A business video streaming event can put a major burden on the network, but this strain is for a relatively short period and represents a peak that IT can plan for as long as it has the right content delivery tools.
When dealing with real-time live streaming, IT has to make sure that the network and all of the connecting WANs are able to get the bandwidth they need to deliver content to everybody involved without having to deal with latency or dropped data packets. Such performance disruptions will cause the stream to fail, creating major operational issues.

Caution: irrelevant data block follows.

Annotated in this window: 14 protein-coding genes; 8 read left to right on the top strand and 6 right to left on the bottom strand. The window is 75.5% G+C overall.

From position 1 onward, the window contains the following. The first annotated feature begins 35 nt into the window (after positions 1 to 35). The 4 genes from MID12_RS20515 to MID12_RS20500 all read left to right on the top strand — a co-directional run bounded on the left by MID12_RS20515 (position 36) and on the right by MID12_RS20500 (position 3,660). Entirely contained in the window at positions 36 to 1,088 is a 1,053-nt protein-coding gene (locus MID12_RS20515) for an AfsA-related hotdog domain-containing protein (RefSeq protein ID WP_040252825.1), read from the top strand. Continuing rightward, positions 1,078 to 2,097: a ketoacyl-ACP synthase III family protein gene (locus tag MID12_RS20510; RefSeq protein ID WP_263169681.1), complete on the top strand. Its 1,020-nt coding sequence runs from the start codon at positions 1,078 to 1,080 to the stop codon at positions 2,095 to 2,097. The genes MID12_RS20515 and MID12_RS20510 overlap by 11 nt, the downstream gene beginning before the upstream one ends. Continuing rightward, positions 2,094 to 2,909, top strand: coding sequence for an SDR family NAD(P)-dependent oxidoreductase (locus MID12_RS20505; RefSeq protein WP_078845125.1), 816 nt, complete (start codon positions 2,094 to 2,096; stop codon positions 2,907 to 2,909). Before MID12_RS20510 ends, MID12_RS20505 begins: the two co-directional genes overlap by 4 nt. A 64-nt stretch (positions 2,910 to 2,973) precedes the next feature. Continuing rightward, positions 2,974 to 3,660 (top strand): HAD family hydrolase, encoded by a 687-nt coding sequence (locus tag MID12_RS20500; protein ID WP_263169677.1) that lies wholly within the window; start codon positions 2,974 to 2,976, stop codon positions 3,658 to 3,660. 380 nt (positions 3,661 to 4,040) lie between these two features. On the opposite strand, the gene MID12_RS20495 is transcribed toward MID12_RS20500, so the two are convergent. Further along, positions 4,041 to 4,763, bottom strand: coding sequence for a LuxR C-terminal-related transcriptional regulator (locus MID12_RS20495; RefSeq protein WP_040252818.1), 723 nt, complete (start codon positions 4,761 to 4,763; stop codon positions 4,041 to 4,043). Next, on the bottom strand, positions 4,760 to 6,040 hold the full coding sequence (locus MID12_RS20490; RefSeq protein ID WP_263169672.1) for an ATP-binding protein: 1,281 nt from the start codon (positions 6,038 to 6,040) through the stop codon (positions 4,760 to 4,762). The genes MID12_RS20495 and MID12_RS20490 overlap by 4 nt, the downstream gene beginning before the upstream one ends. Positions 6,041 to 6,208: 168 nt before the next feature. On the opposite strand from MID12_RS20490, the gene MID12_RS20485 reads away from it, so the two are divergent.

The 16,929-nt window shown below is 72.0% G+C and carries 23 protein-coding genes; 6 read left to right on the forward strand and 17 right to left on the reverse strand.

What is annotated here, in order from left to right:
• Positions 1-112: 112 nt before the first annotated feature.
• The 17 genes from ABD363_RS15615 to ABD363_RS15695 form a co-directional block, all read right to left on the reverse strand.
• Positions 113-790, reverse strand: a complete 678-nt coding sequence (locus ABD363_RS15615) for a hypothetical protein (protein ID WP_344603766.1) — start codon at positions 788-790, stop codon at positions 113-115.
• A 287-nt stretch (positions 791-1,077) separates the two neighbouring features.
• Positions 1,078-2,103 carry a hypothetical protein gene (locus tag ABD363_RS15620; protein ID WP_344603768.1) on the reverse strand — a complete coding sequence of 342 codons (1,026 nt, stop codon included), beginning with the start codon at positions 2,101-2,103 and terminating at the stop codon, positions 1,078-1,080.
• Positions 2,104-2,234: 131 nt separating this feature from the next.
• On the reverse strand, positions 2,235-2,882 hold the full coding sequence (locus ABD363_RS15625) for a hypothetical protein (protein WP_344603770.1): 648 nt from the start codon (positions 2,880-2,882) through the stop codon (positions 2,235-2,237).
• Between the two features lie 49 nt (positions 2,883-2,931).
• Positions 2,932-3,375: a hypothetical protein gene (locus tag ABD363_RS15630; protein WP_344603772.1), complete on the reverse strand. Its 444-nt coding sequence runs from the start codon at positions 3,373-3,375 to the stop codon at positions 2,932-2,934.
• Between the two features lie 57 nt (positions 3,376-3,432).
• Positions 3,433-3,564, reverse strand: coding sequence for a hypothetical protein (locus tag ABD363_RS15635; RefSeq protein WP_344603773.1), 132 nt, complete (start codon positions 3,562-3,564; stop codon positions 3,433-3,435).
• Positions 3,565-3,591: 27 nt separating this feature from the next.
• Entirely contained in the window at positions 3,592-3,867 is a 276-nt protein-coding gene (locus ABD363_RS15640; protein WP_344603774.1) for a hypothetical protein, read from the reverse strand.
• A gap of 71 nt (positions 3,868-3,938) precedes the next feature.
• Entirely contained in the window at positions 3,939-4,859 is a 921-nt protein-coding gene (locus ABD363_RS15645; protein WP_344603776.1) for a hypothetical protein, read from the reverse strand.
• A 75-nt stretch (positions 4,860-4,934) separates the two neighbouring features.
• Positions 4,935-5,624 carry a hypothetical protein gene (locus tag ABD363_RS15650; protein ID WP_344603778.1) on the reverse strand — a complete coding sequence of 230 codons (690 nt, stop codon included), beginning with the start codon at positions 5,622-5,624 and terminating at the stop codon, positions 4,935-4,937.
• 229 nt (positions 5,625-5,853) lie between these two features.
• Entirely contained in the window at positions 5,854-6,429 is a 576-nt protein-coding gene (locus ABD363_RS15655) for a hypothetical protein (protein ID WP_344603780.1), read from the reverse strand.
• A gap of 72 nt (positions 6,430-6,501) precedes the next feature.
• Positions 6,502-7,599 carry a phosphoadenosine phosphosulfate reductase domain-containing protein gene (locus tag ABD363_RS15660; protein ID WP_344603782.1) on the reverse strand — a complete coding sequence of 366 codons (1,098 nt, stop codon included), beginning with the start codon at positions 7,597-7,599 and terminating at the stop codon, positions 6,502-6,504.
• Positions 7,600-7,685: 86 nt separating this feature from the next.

Essentially, IT needs to plan for a significant bandwidth spike directed at specific users. The network also needs to be configured to sustain this spike for the duration of the event, routing other traffic to alternate destinations if possible.
Real-time streaming requires specialty compression, content delivery and other delivery tools, but the burden on the network is relatively short-lived and IT typically has time to plan for such an event. As a result, organizations may not want to permanently configure their networks to handle a large streaming function, but instead develop them with enough flexibility to can be adapted to meet this need.